Cri­sis-hit Venezue­lans leave for Brazil in search of new life

Muscat Daily - - OPINION -


Clock­wise from top left: Delia left Venezuela to be able to bet­ter pro­vide for her chil­dren; Jorge wants to stay in Brazil; Wil­liam Camero crosses the bor­der ev­ery three days to buy sugar for his ice-cream par­lour; a Venezue­lan man hangs a sign which reads ‘Look­ing for job’

out­side the federal po­lice sta­tion from six o'clock in the morn­ing.

Newly ar­rived Venezue­lans wait in line to get reg­is­tered so they can work in Brazil.

Ac­cord­ing to the Brazil­ian federal po­lice, in the first half of this year, 6,438 Venezue­lans asked for asy­lum in the state of Ro­raima. In 2016 as a whole, the ture, how to pro­vide them food, so they wouldn’t die of mal­nu­tri­tion,” she says, squeegee in hand.

“To pay for their medicine, if they’re ill. In Venezuela, they don't give you any­thing,” she says of the dif­fi­cul­ties of get­ting hold of even ba­sic med­i­ca­tion and food in Venezuela.

‘Don’t look back’

In the cen­tre of Boa Vista, by the town’s food mar­ket, Clau­dia (not her real name) is wait­ing on the street corner, laugh­ing and jok­ing with friends.

She is wear­ing a vest top with the words: ‘Don't Look Back’. It could al­most be a mantra for what she is go­ing through.

The 22 year old was a stay-ath­ome mum in the city of Maturín, in Venezuela. She came to Boa Vista a year ago and her mother and chil­dren re­cently joined her.

She is one of a grow­ing num­ber of Venezue­lans work­ing in the area of town lo­cals call Ochenta (Span­ish for 80). It refers to the price in the Brazil­ian cur­rency that peo­ple pay for one es­cort ser­vice. It is about US$25.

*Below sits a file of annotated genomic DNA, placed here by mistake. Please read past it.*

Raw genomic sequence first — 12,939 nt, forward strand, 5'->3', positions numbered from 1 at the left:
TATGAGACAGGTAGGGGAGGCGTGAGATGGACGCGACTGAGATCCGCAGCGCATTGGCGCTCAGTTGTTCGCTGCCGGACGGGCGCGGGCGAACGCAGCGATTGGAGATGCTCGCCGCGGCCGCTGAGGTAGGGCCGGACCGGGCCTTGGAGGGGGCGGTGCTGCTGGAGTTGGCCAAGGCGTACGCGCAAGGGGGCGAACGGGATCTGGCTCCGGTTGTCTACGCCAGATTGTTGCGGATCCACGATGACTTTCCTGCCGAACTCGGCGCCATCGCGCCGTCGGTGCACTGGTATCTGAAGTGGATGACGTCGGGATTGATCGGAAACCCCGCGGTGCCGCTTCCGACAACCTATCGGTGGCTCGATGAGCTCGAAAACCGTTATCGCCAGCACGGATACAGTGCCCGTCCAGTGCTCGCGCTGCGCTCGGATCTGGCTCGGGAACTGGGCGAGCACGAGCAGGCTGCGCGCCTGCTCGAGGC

But with Brazil’s econ­omy in the dol­drums, Clau­dia of­ten has to ac­cept less.

Still, be­ing an es­cort in Boa Vista of­fers her a bet­ter life here than the one she had back home in Venezuela, she says.

“We have more ac­cess to food be­cause in Venezuela, there isn’t any,” she says.

Her mother knows what she does. “She ac­cepts it be­cause it’s how we can make a liv­ing.”

Un­der pres­sure

Brazil­ian state au­thor­i­ties are un­der pres­sure. In De­cem­ber, they pro­vided a gym­na­sium to house in­com­ing Venezue­lans.

With their be­long­ings in plas­tic bags, en­tire fam­i­lies are perched on the con­crete stands along the wall.

At night, more than 300 peo­ple sleep on the floor.

Ós­car Ro­dríguez is from Venezuela’s Warao in­dige­nous com­mu­nity. With his four chil­dren and his wife, he sleeps un­der a piece of black tar­pau­lin in the shel­ter’s yard.

He, too, wants to find work in Boa Vista, but in this town of 300,000 peo­ple, and with few Venezue­lans speak­ing Por­tuguese, op­por­tu­ni­ties are hard to come by.

“We can’t see an end to this cri­sis in Venezuela in the near fu­ture,” says Doried­son Ribeiro from Ro­raima Civil De­fence.

“We’re afraid more and more peo­ple will keep com­ing and it will get to a point where we won’t be able to help any­more.”

The num­ber of Venezue­lans ar­riv­ing is show­ing no sign of eas­ing.

And while for the hun­dreds of peo­ple in this shel­ter the fu­ture is un­clear, they say that it still beats the al­ter­na­tive back home in Venezuela.

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